The Crow and the Beanfield
Wed 29th Jul 2009 at 21:52:44
Stretched canvas 12x24” (30x60 cm)

Exhausted after the night in the woods and the crossing of the Enborne, the rabbits lay in the thorn, crouching between the stems. A hedge row in open fields would have not been a safe place to remain all day but most of the rabbits were too tired even to keep awake.
Hazel went out cautiously into the field to smell the wind. There was only one smell, new to him: a strange sweet fragrance filled the air. He decided to find the source. Running up the meadow, past some grazing cows, he saw a crow hopping in the grass. “Not hawk” he thought and carried on to the top, where stood a field of broad beans in full flower: the scent was powerful. He never saw anything similar before. It would have provided a perfect place to sleep all day, covering them in sight and smell.
He went back to the others to bring the good news.
They became widely separated, as they struggled up the slope. Suddenly came a high scream, the sound that a rabbit makes in terror: Fiver and Pipkin, well behind, were being attacked by the crow. Pipkin, who was screaming, buried his head into a clump of rank grass.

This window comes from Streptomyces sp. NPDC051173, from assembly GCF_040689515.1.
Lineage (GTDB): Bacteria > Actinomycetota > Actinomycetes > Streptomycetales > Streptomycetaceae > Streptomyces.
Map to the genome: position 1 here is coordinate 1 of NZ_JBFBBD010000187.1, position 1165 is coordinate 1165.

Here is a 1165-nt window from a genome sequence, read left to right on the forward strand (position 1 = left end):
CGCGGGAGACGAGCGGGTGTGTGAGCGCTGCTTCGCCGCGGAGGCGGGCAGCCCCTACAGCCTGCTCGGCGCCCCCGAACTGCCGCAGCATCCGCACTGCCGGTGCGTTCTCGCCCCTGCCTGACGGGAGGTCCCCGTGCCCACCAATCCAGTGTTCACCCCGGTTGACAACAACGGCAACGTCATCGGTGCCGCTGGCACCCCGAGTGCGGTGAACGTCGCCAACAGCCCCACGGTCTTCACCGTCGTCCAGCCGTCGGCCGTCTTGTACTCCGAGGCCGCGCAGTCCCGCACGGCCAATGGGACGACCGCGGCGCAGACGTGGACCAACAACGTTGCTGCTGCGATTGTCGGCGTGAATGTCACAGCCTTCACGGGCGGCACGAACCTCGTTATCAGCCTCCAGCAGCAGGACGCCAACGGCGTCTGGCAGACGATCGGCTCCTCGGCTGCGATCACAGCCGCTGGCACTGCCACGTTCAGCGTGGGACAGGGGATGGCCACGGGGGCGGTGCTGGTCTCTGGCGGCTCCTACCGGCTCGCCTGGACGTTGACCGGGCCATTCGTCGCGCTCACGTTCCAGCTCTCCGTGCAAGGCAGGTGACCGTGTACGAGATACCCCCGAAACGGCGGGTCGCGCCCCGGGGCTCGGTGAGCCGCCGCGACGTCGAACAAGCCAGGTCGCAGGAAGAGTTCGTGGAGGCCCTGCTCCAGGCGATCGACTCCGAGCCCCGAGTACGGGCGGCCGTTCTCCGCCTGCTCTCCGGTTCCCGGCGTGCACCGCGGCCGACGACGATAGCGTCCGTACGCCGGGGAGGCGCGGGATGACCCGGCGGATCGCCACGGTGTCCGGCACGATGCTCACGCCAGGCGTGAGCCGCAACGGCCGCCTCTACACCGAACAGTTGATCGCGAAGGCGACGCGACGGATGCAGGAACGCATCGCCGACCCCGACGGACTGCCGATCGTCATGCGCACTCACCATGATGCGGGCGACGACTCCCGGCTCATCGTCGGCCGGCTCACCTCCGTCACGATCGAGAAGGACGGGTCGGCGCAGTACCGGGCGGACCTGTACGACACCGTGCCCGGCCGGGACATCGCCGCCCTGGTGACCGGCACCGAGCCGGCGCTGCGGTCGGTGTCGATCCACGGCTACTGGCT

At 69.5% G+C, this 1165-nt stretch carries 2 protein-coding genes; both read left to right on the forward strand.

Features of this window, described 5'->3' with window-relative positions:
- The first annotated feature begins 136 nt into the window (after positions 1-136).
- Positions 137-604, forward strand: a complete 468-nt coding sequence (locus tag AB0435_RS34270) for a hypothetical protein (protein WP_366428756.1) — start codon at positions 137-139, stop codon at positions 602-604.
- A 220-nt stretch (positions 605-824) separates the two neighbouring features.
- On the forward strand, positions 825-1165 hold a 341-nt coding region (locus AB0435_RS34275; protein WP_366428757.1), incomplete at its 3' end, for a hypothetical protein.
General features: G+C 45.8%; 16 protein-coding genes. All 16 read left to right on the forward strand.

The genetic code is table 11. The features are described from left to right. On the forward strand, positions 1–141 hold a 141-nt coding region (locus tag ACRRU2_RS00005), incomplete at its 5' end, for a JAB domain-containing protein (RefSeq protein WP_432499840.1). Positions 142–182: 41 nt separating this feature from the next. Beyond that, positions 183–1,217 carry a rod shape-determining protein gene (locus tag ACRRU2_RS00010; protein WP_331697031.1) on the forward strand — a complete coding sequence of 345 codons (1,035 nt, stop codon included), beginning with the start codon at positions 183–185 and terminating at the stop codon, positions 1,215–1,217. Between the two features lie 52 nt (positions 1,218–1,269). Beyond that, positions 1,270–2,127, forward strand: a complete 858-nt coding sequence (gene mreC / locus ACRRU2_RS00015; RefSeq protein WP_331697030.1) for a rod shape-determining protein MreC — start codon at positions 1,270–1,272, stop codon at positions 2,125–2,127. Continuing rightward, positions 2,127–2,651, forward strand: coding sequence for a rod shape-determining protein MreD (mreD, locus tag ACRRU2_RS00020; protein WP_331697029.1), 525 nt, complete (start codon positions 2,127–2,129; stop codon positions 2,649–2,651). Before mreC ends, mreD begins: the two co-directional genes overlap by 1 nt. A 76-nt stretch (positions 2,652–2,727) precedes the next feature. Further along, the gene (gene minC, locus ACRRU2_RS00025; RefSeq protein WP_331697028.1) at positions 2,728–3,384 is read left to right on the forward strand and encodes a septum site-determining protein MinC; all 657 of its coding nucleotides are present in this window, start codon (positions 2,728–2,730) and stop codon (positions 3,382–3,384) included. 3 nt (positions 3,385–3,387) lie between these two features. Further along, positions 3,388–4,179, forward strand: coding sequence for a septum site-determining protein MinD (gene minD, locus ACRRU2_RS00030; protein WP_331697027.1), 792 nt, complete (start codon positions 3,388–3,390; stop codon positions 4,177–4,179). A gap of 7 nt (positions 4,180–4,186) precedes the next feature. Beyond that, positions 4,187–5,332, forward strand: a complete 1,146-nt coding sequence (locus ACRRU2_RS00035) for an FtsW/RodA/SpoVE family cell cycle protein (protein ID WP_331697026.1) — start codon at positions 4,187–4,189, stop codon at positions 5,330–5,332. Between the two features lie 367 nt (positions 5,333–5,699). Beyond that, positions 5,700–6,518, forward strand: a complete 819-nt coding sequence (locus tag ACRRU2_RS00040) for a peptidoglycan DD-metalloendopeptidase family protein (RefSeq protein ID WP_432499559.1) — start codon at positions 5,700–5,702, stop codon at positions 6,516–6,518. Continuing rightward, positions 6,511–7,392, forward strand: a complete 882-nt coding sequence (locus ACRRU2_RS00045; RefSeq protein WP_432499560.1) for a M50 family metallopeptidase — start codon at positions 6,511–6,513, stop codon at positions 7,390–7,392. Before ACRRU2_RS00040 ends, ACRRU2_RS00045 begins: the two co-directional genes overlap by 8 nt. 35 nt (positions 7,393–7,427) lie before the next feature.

Part 1 The Journey
From Chapter 9: The Crow and the Bean Field

By kind permission of Richard Adams

Hazel covered the distance down the slope in a few seconds. He had no idea what he was going to do and if the crow had ignored him he would probably have been at a loss. But by dashing up he distracted its attention and it turned on him. He swerved past it, stopped and, looking back, saw Bigwig come racing in from the opposite side. The crow turned again, struck at Bigwig and missed…
…As Silver followed Bigwig, it recovered itself and faced him squarely. Silver stopped short in fear and the crow seemed to dance before him, its great, black wings flapping in a horrible commotion. It was just about to stab when Bigwig ran straight into it from behind and knocked it sideways
, so that it staggered across the turf with a harsh, raucous cawing of rage…
- Aldo Galli -